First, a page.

Health scientists | The Canadian Encyclopedia

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Displaying 1-15 of 24 results
  • Article

    Archibald Byron Macallum

    Archibald Byron Macallum, biochemist, physiologist, educator (b at Belmont, Canada W 7 Apr 1858; d at London, Ont 5 Apr 1934).

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  • Article

    Armand Frappier

    Armand Frappier, CC, physician, microbiologist (born 26 November 1904 in Salaberry-de-Valleyfield, QC; died 17 December 1991 in Montréal, QC). Armand Frappier was a key figure in the fight against tuberculosis in Canada; he both produced the BCG (bacillus Calmette-Guérin) vaccine and advocated widespread vaccinations across the country. As founder and director of the Institut de microbiologie et d'hygiène de Montréal, he advanced medical research into infectious diseases and played an important role in the development of public health. (See also INRS-Armand-Frappier Santé Biotechnologie Research Centre.) He and his team produced a number of vaccines and other biological products (e.g., the anti-polio Salk vaccine, penicillin) and were responsible for freeze-drying blood serum for the armed forces during the Second World War. (See also Canada and the Development of the Polio Vaccine).

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  • Article

    Arthur Aaron Axelrad

    Arthur Aaron Axelrad, histologist (born 30 December 1923 in Montréal, QC; died 17 April 2015 in Toronto, ON).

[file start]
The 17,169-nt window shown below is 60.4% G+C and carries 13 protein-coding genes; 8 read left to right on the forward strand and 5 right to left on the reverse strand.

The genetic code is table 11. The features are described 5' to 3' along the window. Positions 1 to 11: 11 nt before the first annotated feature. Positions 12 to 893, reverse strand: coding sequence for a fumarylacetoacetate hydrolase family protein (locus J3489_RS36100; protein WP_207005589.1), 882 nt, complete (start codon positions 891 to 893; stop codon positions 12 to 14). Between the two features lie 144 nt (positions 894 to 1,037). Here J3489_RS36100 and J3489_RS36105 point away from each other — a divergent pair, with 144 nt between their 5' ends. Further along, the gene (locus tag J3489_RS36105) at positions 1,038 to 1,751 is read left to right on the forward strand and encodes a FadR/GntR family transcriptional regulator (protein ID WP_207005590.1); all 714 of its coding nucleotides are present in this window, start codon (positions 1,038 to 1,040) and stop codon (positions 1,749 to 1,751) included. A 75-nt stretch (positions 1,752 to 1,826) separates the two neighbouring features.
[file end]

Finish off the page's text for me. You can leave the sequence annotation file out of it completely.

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  • Article

    Arthur Maxwell House

    Arthur Maxwell House "Max," physician, lieutenant-governor of Newfoundland and Labrador (b at Glovertown, Nfld 1926). House came to the position after an outstanding medical career, imbued with a strong public service ethic.

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    Aser Rothstein

    Aser Rothstein, physiologist (born 29 April 1918 in Vancouver, BC; died 4 July 2015 in Guelph, ON). He contributed enormously to the fields of cellular physiology and toxicology.

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  • Article

    Brenda Milner

    Brenda Atkinson Milner (née Langford), CC, GOQ, FRSC, FRS, neuropsychologist (born 15 July 1918 in Manchester, England). Dr. Milner pioneered the field of neuropsychology, combining neurology and psychology. Most notably, she discovered that the part of the brain called the medial temporal lobe (which includes the hippocampus) is critical for the forming of long-term memories. Milner’s later work revealed that the learning of skills involving the combination of vision and movement is not part of the medial temporal lobe system. These discoveries proved that there are different forms of memory in different brain regions. Through her observation of patients, Milner changed forever our understanding of the brain’s learning and memory mechanisms. Click here for definitions of key terms used in this article.

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  • Collection

    Canada During COVID-19